Title says it all, people. My tiny little brain is interested in buying a rig, but all I've driven is Pete and International.. and the Internationals were.... not in great shape.
I don't care about name. I don't have a preference for a given engine. I'll even put up with (slightly) lower mpg if the rest of the cost of ownership is good enough.
I've tried talking to drivers when I stop for the night, but the results are.. um.. less than consistent.
I can't even find a report on the internet! WTH? Surely, SOMEBODY has some form of record/report/whatever!
For my purposes, I'm looking for COO both with and without purchase price. New or used.
What (2005 or later) tractor has the lowest cost to operate?
There is no one ideal rig, there are too many variables.
Then you throw in driver preference and the picture gets really tilted.
I think that if there was a perfect truck everyone would know about it and it would soon be priced out of the ball park.
There are some generally accepted gimmies with tractors and their costs........ Costs more to work on a Cat vs. Detroit, Mercedes vs. a Cummins, An automatic vs. a stick. 24.5's vs 22.5's and disc brakes more than drums.
If I were a buyer then I would look at what the majors buy....say like Ryder, Columbia, Detroit, straight 10 and 3.73's and drums. Other majors I see buy Intl. / Detroit / 10 / 3.70's and Walmart buys Binder/ Cummins / 10 od / 2.70's.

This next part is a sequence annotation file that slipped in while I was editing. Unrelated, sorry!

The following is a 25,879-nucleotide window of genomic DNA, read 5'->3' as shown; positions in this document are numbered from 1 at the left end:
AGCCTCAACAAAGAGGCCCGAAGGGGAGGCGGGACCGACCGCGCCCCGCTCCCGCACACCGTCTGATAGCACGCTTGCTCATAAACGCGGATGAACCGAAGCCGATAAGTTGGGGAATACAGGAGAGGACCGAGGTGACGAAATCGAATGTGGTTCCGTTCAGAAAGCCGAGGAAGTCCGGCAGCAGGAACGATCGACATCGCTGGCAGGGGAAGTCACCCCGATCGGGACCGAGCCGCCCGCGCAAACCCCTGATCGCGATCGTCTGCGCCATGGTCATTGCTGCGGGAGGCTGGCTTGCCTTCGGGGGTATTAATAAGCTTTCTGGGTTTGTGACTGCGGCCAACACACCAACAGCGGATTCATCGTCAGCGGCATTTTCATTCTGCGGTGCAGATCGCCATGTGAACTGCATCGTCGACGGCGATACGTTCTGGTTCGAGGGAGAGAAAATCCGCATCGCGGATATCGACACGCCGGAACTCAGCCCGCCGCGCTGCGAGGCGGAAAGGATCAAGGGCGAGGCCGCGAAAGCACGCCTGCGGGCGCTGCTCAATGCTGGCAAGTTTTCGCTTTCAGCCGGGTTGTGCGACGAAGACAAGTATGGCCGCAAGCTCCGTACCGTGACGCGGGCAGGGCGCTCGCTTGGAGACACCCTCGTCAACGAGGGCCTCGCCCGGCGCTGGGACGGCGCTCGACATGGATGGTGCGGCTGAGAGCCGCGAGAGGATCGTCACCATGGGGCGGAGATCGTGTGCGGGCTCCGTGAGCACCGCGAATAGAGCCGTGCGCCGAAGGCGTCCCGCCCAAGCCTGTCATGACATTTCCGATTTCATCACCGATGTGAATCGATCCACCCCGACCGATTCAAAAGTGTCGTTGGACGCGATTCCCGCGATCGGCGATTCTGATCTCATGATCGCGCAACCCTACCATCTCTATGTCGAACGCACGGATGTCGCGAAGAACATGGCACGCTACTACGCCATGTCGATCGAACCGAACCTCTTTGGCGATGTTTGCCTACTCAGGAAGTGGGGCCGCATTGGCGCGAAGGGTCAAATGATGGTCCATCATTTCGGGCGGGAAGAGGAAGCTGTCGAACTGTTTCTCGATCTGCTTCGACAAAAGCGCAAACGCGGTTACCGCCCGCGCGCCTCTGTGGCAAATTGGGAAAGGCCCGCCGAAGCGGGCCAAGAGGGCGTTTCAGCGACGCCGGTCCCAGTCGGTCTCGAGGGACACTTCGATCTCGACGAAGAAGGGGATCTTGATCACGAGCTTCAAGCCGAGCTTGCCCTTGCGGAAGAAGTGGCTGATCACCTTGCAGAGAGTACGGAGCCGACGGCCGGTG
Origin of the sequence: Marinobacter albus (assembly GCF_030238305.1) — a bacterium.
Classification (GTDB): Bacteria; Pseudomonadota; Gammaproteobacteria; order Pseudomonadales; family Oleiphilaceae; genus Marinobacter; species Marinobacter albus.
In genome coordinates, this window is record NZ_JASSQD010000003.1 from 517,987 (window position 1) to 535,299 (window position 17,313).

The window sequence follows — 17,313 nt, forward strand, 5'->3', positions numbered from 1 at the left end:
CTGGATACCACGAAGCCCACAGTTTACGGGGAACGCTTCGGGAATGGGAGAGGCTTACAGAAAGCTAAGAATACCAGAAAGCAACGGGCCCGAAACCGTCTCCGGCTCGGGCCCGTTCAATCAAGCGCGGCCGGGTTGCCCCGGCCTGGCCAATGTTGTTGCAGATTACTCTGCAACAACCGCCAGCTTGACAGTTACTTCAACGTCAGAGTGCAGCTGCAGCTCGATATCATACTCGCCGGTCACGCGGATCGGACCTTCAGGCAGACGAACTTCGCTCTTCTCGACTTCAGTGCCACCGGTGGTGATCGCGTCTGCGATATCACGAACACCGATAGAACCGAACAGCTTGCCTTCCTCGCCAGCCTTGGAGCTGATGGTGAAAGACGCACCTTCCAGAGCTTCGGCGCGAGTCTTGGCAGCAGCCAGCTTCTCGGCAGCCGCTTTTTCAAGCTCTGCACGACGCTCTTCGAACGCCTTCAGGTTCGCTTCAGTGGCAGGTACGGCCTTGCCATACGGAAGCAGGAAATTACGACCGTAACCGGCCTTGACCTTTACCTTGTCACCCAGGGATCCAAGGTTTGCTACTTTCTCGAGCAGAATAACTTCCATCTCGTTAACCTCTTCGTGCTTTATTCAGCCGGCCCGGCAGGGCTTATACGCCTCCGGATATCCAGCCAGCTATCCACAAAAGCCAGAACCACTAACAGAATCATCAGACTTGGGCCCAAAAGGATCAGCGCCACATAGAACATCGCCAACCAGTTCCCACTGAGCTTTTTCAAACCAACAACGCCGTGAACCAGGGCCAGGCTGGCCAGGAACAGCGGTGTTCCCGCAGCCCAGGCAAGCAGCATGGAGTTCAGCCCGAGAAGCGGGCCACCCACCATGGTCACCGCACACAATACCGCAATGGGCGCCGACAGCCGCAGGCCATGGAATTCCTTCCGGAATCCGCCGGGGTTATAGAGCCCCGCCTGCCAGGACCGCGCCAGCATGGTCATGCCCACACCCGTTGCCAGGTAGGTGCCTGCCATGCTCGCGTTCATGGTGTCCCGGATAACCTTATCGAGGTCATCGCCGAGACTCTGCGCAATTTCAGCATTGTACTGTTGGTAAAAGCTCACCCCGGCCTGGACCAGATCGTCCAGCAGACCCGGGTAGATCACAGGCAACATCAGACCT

Here is some towing data.
48 tows from my invoice book
Freightliner - 17
International - 14
Volvo - 8
Peterbilt - 3
Ford - 3
mack - 2
Kenworth - 2
This data needs to have the percentage of each make on the road to begin to mean anything. I'm guessing that these numbers fairly represent the number of each make on the road. Which would make them about equal. I weeded out most crashes and all glider tows.
I will say that the majority of these tows were for auto-shutdowns not mechanicals. And most of the mechanicals were accompanied by a driver statement that they "had been writing this junk up for a week"
This would indicate to me that attention to maintenance is a key factor in staying off the tow truck.
Without any shop data on the auto-shutdowns I would guess that most are sensor failures.
Staying off the tow truck is not an accurate guage, as fuel mileage is the biggest expense. Right above chrome....
freightliner hands down. There is a reason they are 90% of the trucks on the road. Get a decent owner opertor spec and take care of it before it breaks regaurdless of what you get.
I have to take exception to bent wrenches numbers since it doesn't take into acount that there is probably 1000 shakers on the road for every KW (don't complain about my numbers, they are just and example) plus most the big fleets maintain there trucks like crap